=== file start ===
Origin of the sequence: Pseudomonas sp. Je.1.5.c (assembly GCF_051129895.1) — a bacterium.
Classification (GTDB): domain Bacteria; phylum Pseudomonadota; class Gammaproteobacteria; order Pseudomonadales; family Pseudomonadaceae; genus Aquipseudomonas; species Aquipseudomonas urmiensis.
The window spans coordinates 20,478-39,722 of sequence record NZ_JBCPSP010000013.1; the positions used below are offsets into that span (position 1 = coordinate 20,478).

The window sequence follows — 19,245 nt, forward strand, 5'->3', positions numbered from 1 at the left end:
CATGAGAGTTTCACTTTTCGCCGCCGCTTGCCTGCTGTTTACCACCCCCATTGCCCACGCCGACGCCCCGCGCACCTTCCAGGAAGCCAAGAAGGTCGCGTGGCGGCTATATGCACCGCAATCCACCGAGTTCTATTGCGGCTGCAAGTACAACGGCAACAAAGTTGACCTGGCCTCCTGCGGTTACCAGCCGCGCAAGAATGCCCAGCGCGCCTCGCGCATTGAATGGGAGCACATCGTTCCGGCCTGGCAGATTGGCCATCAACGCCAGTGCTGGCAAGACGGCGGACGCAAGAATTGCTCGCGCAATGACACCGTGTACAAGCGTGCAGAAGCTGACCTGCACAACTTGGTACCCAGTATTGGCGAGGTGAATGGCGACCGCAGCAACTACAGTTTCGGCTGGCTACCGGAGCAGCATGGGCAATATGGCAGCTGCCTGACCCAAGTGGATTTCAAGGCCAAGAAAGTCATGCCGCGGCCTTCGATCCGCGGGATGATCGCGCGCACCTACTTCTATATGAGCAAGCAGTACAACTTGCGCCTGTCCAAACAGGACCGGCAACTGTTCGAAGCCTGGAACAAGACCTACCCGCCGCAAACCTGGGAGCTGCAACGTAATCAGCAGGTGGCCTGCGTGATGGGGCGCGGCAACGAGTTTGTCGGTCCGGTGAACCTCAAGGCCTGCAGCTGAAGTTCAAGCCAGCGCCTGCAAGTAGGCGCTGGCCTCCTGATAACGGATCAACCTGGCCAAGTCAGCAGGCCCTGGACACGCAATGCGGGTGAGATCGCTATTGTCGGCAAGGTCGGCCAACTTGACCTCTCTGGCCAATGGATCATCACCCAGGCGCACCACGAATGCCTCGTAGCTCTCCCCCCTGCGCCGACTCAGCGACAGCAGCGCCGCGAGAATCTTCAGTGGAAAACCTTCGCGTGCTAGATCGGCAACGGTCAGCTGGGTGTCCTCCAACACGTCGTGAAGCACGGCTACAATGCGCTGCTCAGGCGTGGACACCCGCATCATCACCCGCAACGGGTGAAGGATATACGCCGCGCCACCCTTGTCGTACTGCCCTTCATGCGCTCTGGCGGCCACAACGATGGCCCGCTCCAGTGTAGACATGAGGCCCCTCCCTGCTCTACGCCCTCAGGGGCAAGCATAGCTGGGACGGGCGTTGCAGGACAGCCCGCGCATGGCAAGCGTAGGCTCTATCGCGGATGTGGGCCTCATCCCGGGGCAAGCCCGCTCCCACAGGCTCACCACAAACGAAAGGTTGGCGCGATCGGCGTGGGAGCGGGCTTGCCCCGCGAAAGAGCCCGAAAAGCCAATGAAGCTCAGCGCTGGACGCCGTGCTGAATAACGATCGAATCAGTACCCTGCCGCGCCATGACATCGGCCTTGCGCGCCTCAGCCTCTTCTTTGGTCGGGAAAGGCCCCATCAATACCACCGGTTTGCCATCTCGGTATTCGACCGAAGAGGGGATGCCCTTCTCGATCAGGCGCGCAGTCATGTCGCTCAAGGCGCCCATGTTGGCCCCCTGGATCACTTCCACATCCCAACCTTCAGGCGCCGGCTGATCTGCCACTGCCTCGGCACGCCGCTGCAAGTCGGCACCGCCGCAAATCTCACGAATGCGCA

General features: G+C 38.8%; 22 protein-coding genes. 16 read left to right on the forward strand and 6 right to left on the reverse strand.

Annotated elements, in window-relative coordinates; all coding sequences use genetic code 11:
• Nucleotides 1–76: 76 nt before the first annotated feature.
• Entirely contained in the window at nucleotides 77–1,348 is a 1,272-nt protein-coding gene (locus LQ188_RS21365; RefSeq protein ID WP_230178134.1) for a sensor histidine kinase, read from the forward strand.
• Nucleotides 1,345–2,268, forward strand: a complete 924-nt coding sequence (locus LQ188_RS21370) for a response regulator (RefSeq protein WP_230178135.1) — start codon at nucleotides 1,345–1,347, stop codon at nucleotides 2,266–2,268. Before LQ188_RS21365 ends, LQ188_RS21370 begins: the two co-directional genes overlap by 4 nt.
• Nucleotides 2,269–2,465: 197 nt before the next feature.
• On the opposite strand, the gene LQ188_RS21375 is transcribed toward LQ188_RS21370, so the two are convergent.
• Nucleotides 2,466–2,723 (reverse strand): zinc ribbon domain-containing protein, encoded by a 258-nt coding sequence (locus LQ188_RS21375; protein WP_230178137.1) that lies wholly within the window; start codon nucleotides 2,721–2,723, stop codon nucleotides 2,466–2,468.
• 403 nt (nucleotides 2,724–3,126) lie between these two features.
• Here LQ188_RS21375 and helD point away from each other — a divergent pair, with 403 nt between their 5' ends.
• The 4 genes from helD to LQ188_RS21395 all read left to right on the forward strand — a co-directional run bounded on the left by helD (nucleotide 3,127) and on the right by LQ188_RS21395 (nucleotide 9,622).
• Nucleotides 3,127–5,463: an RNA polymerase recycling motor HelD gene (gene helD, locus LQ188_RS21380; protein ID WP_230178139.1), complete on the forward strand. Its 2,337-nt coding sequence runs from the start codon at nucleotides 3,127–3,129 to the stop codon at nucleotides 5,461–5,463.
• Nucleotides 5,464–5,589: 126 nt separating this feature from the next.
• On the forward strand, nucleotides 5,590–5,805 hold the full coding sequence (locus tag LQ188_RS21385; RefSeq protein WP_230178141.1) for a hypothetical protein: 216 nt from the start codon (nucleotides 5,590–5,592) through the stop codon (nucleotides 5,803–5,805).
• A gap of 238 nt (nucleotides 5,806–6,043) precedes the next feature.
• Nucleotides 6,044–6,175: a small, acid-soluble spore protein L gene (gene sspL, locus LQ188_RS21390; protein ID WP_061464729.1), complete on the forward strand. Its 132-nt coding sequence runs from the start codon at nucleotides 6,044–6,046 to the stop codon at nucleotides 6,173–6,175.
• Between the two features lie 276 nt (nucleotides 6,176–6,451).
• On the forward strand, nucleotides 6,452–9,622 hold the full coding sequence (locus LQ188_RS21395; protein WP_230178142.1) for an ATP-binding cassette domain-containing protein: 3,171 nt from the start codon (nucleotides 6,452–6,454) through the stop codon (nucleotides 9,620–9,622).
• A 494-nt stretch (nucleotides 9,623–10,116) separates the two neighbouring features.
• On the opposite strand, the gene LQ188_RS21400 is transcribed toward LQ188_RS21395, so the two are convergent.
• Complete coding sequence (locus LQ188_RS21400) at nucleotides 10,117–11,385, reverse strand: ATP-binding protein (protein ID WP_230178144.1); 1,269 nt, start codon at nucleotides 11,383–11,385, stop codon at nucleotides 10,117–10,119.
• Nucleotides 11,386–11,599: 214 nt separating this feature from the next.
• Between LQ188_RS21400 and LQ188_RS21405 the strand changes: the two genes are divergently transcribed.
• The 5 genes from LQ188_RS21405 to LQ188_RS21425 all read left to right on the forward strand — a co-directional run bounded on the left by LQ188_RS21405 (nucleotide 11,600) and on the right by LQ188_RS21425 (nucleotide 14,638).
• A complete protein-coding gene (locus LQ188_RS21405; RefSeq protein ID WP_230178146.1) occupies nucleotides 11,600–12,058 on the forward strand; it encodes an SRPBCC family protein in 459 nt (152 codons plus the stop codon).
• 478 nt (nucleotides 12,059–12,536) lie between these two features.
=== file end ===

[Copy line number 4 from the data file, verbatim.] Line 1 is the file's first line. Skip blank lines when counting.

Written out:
The window sequence follows — 19,245 nt, forward strand, 5'->3', positions numbered from 1 at the left end: